The ten highest dividend yields on Aim

Rupert Hargreaves picks the highest-paying dividend stocks on Aim, London’s junior market for small and medium-sized growth companies.

The Gherkin building exterior
(Image credit: Getty images)

Aim (formerly the Alternative Investment Market) is London’s market for small and medium-sized growth companies. It has a bit of a bad reputation among investors and it’s easy to understand why. Aim has greater regulatory flexibility compared to the main market, which is supposed to make it easier for companies to list and attract investor capital.

Unfortunately, this light-touch regulatory regime has been abused by bad actors over the years. As a result, Aim has developed a reputation for being a financial Wild West.

But while it’s true that there have been some notable disasters in recent years, there have also been some great success stories. The manufacturer of concrete laying laser-guided equipment, Somero Enterprises, Inc. (LSE: SOM), is a great example. Investors who were savvy enough to put £100 in this company ten years ago have seen the value of their holdings hit £3,500 today.

Subscribe to MoneyWeek

Subscribe to MoneyWeek today and get your first six magazine issues absolutely FREE

Get 6 issues free
https://cdn.mos.cms.futurecdn.net/flexiimages/mw70aro6gl1676370748.jpg

Sign up to Money Morning

Don't miss the latest investment and personal finances news, market analysis, plus money-saving tips with our free twice-daily newsletter

Don't miss the latest investment and personal finances news, market analysis, plus money-saving tips with our free twice-daily newsletter

Sign up

FTSE 100 companies are expected to return a total of £78.5 billion in 2023, compared to £76.1 billion in 2022. Aim will never be able to rival the blue-chip index for income (the aggregate market capitalisation of the index is only around £80bn), but that doesn’t mean investors should ignore what the index has to offer.

With that in mind, here are the highest yields in the Aim All-Share index (excluding stocks with a market capitalisation of below £20m at the time of writing): 

Swipe to scroll horizontally
CompanyDividend per share for 2023*Dividend per share for 2024*Dividend yield (%)Dividend growth (%)*
RBG Holdings (LSE: RBGP)4.5p4.9p20.2800
C4X Discovery (LSE: C4XD)3p6p15.2-
I3 Energy (LSE: I3E)1.55p2.58p11.317.8
Lendinvest (LSE: LINV)4.5p4.65p9.782.27
Wentworth Resources (LSE: WEN)3p3p9.61254
Polar Capital (LSE: POLR)46p46p9.550
Central Asia Metals (LSE: CAML)20.9c21.6c8.83-13.6
Anglo Asian Mining (LSE: AAZ)8c8c8.720
Real Estate Investors (LSE: RLE)2.5p2.5p8.4725
Duke Royalty (LSE: DUKE)2.8p2.8p8.2416.7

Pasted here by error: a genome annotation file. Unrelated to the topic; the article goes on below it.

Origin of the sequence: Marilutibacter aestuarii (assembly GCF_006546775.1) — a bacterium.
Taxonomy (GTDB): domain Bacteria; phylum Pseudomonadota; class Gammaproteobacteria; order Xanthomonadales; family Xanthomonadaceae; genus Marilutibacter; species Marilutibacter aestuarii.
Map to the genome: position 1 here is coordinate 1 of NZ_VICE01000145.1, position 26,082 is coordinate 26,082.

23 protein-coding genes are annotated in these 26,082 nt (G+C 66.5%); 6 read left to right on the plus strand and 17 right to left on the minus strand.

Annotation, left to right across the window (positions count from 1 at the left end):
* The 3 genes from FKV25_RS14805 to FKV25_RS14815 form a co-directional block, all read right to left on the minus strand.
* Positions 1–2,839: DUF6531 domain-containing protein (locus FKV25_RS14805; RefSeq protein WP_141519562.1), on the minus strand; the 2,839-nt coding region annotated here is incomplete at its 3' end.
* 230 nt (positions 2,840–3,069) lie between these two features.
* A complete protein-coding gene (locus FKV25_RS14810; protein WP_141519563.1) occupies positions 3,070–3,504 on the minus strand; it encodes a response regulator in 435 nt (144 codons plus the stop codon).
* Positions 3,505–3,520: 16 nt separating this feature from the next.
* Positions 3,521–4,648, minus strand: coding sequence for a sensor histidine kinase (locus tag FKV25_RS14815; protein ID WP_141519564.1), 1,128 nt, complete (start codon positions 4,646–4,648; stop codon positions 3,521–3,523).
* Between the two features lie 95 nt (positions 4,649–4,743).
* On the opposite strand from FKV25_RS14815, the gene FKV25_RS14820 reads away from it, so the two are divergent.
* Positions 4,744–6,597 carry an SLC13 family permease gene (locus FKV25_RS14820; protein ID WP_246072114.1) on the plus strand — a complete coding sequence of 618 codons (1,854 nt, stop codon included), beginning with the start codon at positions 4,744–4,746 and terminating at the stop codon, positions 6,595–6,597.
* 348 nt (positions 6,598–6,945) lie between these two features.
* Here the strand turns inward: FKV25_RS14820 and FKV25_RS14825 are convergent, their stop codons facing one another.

Figures based on Refinitiv analyst estimates

The list contains a broad mix of companies from different sectors, growth prospects and valuations. 

Investor sentiment towards investment and financial services companies has deteriorated amid market volatility. As a result, many companies in the sector have seen their share prices slump and dividend yields. This is not just limited to Aim, it’s happening across the market, including blue-chip FTSE 100 companies.

This price action seems to reflect the view that these asset managers will struggle in volatile markets, and may continue to lose assets to passive fund providers. For those reasons, I’m a bit sceptical about their ability to hit dividend targets.

Real Estate Investors owns a portfolio of commercial properties and is structured as a real estate investment trust (REIT). Under REIT structure rules, the company has to return most of its property rental income to investors, which is the main reason why its yield is high.

Management is trying to close this gap by selling assets and paying down debt, and it has also hinted at special dividends to return additional capital. On that basis, I think Real Estate Investors’ dividend has strong foundations.

See also:

How to find the best stocks with dividends

Five dividend stocks to beat inflation

The ten highest dividend yields in the FTSE 100

The ten highest dividend yields in the FTSE 250

The ten investment trusts with the highest dividend yields

Rupert Hargreaves

Rupert was the former Deputy Digital Editor of MoneyWeek. He's an active investor and has always been fascinated by the world of business and investing. 

His style has been heavily influenced by US investors Warren Buffett and Philip Carret. He is always looking for high-quality growth opportunities trading at a reasonable price, preferring cash generative businesses with strong balance sheets over blue-sky growth stocks. 

Rupert has freelanced as a financial journalist for 10 years, writing for several UK and international publications aimed at a range of readers, from the first timer to experienced high net wealth individuals and fund managers. During this time he had developed a deep understanding of the financial markets and the factors that influence them. 

He has written for the Motley Fool, Gurufocus and ValueWalk among others. Rupert has also founded and managed several businesses, including New York-based hedge fund newsletter, Hidden Value Stocks, written over 20 ebooks and appeared as an expert commentator on the BBC World Service. 

He has achieved the CFA UK Certificate in Investment Management, Chartered Institute for Securities & Investment Investment Advice Diploma and Chartered Institute for Securities & Investment Private Client Investment Advice & Management (PCIAM) qualification.